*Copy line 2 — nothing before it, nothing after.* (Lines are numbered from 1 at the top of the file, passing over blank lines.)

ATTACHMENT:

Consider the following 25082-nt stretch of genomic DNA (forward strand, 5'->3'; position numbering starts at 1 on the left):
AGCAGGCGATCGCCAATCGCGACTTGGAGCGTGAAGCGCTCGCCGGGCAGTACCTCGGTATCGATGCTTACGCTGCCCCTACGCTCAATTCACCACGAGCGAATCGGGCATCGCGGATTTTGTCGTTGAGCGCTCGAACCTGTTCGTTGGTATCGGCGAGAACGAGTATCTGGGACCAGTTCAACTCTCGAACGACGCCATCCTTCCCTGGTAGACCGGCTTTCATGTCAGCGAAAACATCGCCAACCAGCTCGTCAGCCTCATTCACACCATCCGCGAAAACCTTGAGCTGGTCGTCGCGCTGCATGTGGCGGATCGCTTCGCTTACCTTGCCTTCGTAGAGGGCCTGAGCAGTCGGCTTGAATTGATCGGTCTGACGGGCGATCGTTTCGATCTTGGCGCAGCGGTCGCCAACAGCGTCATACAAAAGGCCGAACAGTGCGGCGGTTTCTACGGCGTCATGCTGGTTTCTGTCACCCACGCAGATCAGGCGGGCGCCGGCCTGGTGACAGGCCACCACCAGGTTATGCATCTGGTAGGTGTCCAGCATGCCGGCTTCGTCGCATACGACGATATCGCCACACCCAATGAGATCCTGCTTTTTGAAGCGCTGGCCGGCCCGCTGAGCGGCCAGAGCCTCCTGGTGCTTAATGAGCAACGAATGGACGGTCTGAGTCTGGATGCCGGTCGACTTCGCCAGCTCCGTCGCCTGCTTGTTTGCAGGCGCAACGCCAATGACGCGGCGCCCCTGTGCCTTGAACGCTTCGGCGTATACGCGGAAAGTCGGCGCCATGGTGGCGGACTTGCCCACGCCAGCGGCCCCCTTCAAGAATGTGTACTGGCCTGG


AGCAGGCGATCGCCAATCGCGACTTGGAGCGTGAAGCGCTCGCCGGGCAGTACCTCGGTATCGATGCTTACGCTGCCCCTACGCTCAATTCACCACGAGCGAATCGGGCATCGCGGATTTTGTCGTTGAGCGCTCGAACCTGTTCGTTGGTATCGGCGAGAACGAGTATCTGGGACCAGTTCAACTCTCGAACGACGCCATCCTTCCCTGGTAGACCGGCTTTCATGTCAGCGAAAACATCGCCAACCAGCTCGTCAGCCTCATTCACACCATCCGCGAAAACCTTGAGCTGGTCGTCGCGCTGCATGTGGCGGATCGCTTCGCTTACCTTGCCTTCGTAGAGGGCCTGAGCAGTCGGCTTGAATTGATCGGTCTGACGGGCGATCGTTTCGATCTTGGCGCAGCGGTCGCCAACAGCGTCATACAAAAGGCCGAACAGTGCGGCGGTTTCTACGGCGTCATGCTGGTTTCTGTCACCCACGCAGATCAGGCGGGCGCCGGCCTGGTGACAGGCCACCACCAGGTTATGCATCTGGTAGGTGTCCAGCATGCCGGCTTCGTCGCATACGACGATATCGCCACACCCAATGAGATCCTGCTTTTTGAAGCGCTGGCCGGCCCGCTGAGCGGCCAGAGCCTCCTGGTGCTTAATGAGCAACGAATGGACGGTCTGAGTCTGGATGCCGGTCGACTTCGCCAGCTCCGTCGCCTGCTTGTTTGCAGGCGCAACGCCAATGACGCGGCGCCCCTGTGCCTTGAACGCTTCGGCGTATACGCGGAAAGTCGGCGCCATGGTGGCGGACTTGCCCACGCCAGCGGCCCCCTTCAAGAATGTGTACTGGCCTGG